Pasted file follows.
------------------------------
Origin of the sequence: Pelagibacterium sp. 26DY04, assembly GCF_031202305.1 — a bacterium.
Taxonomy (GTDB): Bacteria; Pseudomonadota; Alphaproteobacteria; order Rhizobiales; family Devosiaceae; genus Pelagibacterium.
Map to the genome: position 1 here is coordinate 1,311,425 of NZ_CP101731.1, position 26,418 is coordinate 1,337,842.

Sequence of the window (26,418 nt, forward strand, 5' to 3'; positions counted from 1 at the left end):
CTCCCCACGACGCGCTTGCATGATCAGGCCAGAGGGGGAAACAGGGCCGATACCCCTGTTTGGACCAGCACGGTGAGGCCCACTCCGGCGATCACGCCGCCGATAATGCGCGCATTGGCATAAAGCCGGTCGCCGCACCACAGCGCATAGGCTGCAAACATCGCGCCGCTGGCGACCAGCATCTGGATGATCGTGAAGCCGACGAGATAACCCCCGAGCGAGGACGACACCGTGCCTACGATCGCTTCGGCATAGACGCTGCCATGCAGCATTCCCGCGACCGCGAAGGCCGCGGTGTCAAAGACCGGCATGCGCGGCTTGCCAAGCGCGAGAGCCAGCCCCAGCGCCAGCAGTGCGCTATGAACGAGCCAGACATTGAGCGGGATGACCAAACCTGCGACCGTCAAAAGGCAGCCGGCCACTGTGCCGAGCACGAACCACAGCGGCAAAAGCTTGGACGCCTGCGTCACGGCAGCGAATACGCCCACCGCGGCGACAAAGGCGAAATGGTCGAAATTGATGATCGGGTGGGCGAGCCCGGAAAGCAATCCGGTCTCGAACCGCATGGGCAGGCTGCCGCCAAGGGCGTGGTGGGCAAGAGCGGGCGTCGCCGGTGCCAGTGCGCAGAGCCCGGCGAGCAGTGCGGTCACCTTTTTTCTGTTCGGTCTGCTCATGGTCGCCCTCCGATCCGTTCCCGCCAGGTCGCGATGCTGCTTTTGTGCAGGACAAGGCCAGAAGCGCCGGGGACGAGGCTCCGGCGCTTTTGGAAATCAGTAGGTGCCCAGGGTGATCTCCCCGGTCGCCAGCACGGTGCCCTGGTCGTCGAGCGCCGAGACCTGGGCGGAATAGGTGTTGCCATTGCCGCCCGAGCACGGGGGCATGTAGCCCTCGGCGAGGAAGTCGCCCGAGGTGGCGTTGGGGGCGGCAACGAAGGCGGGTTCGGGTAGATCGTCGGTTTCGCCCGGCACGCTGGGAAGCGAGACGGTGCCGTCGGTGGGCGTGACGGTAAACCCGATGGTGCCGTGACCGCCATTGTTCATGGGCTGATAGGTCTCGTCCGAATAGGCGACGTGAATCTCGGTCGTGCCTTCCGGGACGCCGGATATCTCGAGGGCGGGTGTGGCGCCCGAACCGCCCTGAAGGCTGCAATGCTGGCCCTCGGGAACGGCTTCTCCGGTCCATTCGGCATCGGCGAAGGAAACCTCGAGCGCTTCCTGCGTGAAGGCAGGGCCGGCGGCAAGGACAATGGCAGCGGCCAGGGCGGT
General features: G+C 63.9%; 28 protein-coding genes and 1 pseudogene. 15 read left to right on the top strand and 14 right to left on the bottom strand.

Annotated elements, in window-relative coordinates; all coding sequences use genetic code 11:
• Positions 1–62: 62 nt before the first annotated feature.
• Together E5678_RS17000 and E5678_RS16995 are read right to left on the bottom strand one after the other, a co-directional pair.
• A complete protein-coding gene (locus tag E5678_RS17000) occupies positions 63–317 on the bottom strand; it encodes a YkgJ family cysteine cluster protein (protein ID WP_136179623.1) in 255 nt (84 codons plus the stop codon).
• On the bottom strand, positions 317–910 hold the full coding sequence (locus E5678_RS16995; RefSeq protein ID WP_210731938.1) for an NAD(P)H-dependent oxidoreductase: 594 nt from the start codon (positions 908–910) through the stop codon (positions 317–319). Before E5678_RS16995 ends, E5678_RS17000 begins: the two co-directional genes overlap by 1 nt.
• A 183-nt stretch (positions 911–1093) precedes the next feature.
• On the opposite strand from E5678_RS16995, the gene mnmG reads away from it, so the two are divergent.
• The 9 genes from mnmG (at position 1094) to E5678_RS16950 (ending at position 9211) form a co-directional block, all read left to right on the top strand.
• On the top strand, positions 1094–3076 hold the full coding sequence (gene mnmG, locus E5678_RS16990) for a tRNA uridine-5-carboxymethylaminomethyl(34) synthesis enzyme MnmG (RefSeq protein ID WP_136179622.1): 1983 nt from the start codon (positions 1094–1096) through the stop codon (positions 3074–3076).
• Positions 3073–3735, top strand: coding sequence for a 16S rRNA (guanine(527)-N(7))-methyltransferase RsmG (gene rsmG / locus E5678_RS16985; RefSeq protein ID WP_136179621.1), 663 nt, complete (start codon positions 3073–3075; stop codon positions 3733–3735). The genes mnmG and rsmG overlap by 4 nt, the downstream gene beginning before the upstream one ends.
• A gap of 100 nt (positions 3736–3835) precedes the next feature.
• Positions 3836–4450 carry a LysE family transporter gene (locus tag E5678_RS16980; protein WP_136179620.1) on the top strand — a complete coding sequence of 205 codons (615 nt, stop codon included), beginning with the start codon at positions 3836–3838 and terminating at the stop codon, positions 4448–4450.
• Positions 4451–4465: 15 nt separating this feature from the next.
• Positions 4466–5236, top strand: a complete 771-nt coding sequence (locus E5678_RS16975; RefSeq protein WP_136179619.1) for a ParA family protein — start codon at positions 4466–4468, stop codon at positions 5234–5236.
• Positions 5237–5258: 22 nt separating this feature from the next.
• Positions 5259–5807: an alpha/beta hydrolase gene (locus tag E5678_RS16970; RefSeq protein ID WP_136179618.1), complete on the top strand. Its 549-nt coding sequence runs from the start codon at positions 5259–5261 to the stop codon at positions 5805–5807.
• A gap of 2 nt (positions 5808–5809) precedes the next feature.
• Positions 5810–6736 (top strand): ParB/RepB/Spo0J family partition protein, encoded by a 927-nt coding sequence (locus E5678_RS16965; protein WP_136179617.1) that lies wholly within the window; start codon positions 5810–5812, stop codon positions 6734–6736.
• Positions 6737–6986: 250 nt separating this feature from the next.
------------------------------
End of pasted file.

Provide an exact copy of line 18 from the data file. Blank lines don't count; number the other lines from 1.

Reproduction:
• Positions 3836–4450 carry a LysE family transporter gene (locus tag E5678_RS16980; protein WP_136179620.1) on the top strand — a complete coding sequence of 205 codons (615 nt, stop codon included), beginning with the start codon at positions 3836–3838 and terminating at the stop codon, positions 4448–4450.